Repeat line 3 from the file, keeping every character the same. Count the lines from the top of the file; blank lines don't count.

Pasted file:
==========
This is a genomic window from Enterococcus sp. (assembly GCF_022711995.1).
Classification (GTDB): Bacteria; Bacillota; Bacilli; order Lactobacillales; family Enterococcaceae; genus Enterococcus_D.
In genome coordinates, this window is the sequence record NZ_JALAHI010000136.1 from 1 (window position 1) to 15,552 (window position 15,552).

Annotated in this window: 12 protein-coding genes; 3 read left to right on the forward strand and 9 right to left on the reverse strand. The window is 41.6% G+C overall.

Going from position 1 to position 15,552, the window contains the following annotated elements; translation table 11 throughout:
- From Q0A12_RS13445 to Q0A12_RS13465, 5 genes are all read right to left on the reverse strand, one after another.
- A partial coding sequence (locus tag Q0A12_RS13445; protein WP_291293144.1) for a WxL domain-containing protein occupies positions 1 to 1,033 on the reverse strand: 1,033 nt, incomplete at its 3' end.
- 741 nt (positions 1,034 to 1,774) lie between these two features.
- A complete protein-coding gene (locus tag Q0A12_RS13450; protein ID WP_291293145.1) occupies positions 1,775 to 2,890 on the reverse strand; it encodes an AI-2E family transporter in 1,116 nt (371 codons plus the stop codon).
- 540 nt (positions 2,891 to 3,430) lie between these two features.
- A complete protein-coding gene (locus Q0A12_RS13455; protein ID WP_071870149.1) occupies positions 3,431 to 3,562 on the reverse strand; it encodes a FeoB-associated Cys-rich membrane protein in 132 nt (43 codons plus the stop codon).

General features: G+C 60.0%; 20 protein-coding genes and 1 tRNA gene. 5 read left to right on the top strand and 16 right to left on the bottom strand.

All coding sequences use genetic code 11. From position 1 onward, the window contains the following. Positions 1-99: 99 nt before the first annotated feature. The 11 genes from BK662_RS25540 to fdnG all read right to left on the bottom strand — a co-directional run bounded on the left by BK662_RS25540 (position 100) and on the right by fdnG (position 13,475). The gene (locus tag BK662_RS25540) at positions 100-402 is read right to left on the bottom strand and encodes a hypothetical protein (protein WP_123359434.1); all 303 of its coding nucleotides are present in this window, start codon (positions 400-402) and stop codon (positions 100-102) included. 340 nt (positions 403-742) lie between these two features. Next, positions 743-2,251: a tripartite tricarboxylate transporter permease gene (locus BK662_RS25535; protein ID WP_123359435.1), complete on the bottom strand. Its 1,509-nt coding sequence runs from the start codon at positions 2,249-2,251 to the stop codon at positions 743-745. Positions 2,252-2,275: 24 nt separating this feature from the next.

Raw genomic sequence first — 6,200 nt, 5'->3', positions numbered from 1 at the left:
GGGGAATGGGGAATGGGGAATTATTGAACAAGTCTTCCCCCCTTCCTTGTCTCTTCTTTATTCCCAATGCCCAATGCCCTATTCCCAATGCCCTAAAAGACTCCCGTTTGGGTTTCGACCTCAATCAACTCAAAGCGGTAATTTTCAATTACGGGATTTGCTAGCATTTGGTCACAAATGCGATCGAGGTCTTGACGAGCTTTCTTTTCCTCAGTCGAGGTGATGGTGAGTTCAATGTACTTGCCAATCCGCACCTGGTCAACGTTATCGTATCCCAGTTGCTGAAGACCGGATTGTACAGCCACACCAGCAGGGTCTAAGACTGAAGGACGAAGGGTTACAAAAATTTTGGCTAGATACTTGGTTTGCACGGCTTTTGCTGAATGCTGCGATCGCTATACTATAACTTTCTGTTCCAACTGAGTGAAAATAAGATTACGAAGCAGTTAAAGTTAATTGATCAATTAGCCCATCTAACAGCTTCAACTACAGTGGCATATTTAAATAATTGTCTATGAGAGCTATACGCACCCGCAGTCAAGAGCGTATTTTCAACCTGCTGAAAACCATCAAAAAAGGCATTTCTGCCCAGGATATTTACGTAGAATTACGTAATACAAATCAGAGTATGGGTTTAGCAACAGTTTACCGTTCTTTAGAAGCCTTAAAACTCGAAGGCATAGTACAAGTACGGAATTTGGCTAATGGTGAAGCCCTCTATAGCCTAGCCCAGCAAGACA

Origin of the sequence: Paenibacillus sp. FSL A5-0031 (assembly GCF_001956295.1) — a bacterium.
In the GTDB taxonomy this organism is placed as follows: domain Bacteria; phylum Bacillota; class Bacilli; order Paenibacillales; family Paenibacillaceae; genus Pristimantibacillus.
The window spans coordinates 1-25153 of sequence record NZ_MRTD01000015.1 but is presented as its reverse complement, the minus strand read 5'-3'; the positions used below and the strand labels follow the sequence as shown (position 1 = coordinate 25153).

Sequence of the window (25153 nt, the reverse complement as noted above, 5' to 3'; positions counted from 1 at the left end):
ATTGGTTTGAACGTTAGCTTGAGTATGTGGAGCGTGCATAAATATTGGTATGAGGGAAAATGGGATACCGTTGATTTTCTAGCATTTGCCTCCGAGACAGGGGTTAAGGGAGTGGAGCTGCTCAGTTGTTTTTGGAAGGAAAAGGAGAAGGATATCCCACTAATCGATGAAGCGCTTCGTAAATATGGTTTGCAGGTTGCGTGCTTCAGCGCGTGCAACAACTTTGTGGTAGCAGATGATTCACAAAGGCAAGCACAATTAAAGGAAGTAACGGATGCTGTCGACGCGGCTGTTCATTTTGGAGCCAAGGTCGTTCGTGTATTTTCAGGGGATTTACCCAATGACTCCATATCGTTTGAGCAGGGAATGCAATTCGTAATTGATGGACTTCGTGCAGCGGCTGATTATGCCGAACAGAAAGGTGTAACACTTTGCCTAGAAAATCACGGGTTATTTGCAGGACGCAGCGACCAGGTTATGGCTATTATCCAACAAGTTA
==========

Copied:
In genome coordinates, this window is the sequence record NZ_JALAHI010000136.1 from 1 (window position 1) to 15,552 (window position 15,552).